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Connect Concordia mentorship program

The program provides undergraduate student mentees with the opportunity to connect with a Concordia staff, faculty or grad student mentor.

Mentees will dive into the professional life of their mentor at Concordia, learn about their mentor’s career path and experience a real-life work environment. Mentees can also discuss their own projects and goals, all while working on their professional communication skills.

Equity deserving undergraduate students will receive a $140 participation stipend! Equity deserving students include: International students, newcomers and refugees, Students with disabilities, Black students, Indigenous students, People of colour and students of racialized groups, members of the LGBTQ2S+, parents and caregivers.

How it works

Why be a mentor?

Do you remember a teacher, coach or former supervisor who had a part in shaping your path? This is your chance to do that for someone else. Mentoring can instigate positive change in a student’s life all while you hone your coaching and leadership skills and learn more about this generation of students.

The program will connect you to an undergraduate student for a period of about 10 hours of mentoring over the course of a term (schedule to be determined by both parties) online or in person.

You can invite your mentee to a meeting or presentation, take them on a tour of your lab, and show them what you’re working on. You can also discuss your career path, their goals and offer supportive advice. This unique observational internship will allow students to be mentored all while learning more about your impact at Concordia.


  • We accept mentor applications on an ongoing basis during the terms the program is running. 
  • The program is intended for all undergraduate students and equity deserving undergraduates will receive a $140 stipend for their participation.

Before the match

  • We will assign students to mentors based on the interests and goals voiced in their applications.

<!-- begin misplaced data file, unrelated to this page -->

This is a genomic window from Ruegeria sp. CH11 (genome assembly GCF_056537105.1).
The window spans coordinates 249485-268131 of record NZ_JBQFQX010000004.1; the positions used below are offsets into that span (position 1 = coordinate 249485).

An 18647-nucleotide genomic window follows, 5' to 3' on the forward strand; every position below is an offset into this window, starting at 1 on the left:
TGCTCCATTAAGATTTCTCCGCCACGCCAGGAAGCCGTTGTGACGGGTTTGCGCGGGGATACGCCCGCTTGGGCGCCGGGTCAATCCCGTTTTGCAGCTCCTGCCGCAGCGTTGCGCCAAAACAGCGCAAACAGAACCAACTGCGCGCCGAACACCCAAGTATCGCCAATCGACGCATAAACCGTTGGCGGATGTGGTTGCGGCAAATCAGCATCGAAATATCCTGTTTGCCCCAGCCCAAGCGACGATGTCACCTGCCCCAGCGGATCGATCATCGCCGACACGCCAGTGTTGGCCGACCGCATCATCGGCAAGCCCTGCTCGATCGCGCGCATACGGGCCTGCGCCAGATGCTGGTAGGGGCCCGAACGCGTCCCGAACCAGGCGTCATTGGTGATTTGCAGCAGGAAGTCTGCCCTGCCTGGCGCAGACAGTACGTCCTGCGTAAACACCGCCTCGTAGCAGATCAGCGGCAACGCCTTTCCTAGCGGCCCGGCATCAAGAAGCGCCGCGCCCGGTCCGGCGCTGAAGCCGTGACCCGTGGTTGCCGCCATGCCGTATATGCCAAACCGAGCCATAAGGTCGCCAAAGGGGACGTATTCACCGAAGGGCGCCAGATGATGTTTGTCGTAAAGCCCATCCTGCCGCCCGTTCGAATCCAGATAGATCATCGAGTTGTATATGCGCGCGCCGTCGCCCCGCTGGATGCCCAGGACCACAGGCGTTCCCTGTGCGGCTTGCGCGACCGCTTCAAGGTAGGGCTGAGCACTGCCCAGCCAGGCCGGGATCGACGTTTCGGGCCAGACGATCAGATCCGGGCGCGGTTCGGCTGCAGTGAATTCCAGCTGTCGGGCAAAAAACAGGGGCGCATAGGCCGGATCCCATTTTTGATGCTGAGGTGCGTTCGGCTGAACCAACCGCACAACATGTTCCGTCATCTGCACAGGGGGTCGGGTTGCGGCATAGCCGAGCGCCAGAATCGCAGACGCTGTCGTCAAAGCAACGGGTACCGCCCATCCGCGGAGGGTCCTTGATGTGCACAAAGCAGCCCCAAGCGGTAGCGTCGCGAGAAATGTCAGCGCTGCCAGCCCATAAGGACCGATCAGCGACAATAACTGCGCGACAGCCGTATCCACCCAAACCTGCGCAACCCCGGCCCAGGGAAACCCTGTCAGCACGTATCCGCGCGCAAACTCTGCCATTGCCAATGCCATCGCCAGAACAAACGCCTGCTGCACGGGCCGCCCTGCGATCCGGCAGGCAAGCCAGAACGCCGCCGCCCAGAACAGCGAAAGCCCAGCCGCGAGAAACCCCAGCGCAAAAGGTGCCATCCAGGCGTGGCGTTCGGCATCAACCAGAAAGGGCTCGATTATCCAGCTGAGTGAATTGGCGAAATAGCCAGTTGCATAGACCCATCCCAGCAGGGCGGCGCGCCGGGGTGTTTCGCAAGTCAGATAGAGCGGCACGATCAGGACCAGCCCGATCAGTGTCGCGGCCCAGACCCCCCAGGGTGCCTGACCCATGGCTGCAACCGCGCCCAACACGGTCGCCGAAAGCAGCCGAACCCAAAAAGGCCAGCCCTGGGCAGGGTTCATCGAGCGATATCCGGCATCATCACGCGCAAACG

• We do not expect all students to have clear goals, this program is intended to be an ‘observational internship’ and a space for the student to work on professional communication skills as well as self-discovery.
  • We will e-introduce you to your student mentee and leave it to the both of you to arrange your meetings (in-person or online depending on health restrictions and preferences).

Before the meeting

  • Identify some goals and expectations you have for the experience. What do you want to learn from the student and what can they learn from you? See a list of sample questions below to help you get started.
  • Identify interesting opportunities for the student. Will you be giving a presentation they can assist? Can they tour your office or labs and meet your colleagues?

During the initial meeting

  • During your first meeting, make the student feel comfortable by explaining your role. Answer any questions they may have about the mentoring process. Discuss your expectations and desired outcomes.
  • Explain what you’re prepared to do for them: coach, teach, share experiences. Explain what you’re not prepared to do for them: provide mental health counselling for example.

Please fill out the feedback form to help us improve our program. The link will be sent via email.


Sample questions to ask students

  • What was the path you took that brought you to Concordia?
  • What stood out about Concordia, why did you choose to study here?
  • Are you involved outside of the classroom?
  • What have you enjoyed most about your university career so far? Is there any part you would avoid?
  • What is the best part? What is the hardest part?
  • What are your summer goals / post-graduation goals?
  • What made you join the mentorship program?


Mentoring Resources

The Business + Higher Education Roundtable (BHER) is working to increase mentorship capacity in Canada’s work-integrated learning (WIL) ecosystems and make it sustainable. Explore BHER’s mentorship videos and resources below to learn more!


Experiential learning
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